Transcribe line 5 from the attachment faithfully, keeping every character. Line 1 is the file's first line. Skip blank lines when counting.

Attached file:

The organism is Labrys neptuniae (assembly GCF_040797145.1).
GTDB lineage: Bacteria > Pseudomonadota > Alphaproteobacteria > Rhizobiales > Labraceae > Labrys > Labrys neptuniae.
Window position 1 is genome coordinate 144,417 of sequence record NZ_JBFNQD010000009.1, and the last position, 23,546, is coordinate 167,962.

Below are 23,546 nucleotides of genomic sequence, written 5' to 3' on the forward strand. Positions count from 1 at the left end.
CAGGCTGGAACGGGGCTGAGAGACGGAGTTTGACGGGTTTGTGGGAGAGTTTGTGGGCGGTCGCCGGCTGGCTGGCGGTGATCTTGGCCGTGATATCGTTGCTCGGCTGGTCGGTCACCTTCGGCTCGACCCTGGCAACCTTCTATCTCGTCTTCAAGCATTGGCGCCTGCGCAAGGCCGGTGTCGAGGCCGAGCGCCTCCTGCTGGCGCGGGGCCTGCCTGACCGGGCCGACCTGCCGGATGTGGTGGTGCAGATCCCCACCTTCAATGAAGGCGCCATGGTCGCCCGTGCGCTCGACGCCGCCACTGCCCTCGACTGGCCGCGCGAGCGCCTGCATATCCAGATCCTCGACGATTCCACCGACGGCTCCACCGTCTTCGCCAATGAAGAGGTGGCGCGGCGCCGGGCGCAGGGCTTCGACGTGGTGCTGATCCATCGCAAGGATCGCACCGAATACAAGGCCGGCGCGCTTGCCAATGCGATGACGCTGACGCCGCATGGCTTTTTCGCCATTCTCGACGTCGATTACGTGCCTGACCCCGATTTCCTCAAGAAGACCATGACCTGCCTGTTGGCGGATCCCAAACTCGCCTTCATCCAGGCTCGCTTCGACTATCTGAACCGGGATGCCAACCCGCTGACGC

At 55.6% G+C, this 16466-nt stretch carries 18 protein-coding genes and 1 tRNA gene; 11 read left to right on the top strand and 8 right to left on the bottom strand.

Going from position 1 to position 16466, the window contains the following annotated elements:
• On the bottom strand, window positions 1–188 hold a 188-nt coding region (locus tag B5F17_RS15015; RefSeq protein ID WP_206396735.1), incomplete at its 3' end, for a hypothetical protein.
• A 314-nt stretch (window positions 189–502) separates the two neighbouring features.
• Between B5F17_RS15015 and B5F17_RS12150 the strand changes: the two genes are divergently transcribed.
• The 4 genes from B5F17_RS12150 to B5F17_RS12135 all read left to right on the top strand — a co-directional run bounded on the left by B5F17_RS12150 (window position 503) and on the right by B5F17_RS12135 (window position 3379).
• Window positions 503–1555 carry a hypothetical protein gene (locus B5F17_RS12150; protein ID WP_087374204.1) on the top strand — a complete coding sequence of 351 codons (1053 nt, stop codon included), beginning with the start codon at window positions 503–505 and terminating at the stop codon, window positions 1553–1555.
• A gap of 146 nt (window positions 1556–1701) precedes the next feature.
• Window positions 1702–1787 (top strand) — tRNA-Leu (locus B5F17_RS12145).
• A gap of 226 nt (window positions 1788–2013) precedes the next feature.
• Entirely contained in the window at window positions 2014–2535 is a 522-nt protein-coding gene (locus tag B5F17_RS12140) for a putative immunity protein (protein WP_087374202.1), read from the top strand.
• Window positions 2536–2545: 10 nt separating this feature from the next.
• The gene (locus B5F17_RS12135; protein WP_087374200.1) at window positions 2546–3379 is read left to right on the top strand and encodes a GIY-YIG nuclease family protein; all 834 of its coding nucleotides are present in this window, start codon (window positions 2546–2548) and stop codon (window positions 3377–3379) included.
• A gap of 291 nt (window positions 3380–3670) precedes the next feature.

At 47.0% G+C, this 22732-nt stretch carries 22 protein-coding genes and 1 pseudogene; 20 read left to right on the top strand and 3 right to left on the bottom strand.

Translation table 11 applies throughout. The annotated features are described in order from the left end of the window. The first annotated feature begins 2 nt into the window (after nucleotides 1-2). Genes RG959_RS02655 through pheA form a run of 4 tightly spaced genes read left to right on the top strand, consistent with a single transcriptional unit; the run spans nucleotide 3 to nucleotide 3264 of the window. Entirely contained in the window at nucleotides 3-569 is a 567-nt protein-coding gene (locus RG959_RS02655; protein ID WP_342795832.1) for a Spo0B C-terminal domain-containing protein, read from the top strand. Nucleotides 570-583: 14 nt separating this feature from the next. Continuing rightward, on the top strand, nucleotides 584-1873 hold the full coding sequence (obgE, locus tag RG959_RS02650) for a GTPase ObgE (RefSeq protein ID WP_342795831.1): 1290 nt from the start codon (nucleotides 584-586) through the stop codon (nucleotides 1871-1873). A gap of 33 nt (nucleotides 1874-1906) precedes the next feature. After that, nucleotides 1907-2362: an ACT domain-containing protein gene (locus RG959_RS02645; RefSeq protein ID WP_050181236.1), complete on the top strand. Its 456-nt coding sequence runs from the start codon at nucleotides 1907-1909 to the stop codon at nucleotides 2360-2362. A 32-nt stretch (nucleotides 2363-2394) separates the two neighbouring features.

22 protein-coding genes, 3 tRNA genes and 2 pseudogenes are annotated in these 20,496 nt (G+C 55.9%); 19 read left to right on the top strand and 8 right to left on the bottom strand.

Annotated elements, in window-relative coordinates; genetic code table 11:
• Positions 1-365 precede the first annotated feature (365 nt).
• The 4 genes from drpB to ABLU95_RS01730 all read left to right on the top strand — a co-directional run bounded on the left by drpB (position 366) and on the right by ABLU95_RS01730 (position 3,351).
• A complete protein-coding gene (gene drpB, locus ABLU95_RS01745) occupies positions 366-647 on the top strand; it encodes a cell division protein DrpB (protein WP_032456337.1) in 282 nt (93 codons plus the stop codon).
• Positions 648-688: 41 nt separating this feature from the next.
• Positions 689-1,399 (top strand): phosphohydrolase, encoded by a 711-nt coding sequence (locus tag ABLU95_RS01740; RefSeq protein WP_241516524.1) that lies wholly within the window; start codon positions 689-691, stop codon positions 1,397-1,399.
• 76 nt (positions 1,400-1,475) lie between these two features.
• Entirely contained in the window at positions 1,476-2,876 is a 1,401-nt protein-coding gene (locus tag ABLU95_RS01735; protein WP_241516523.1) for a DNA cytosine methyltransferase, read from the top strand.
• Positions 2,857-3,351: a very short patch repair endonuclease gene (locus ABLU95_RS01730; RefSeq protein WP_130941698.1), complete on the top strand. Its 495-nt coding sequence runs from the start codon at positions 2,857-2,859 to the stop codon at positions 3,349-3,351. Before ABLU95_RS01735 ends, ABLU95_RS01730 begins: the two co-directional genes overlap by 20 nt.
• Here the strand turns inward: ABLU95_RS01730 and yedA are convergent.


CAGGCTGGAACGGGGCTGAGAGACGGAGTTTGACGGGTTTGTGGGAGAGTTTGTGGGCGGTCGCCGGCTGGCTGGCGGTGATCTTGGCCGTGATATCGTTGCTCGGCTGGTCGGTCACCTTCGGCTCGACCCTGGCAACCTTCTATCTCGTCTTCAAGCATTGGCGCCTGCGCAAGGCCGGTGTCGAGGCCGAGCGCCTCCTGCTGGCGCGGGGCCTGCCTGACCGGGCCGACCTGCCGGATGTGGTGGTGCAGATCCCCACCTTCAATGAAGGCGCCATGGTCGCCCGTGCGCTCGACGCCGCCACTGCCCTCGACTGGCCGCGCGAGCGCCTGCATATCCAGATCCTCGACGATTCCACCGACGGCTCCACCGTCTTCGCCAATGAAGAGGTGGCGCGGCGCCGGGCGCAGGGCTTCGACGTGGTGCTGATCCATCGCAAGGATCGCACCGAATACAAGGCCGGCGCGCTTGCCAATGCGATGACGCTGACGCCGCATGGCTTTTTCGCCATTCTCGACGTCGATTACGTGCCTGACCCCGATTTCCTCAAGAAGACCATGACCTGCCTGTTGGCGGATCCCAAACTCGCCTTCATCCAGGCTCGCTTCGACTATCTGAACCGGGATGCCAACCCGCTGACGC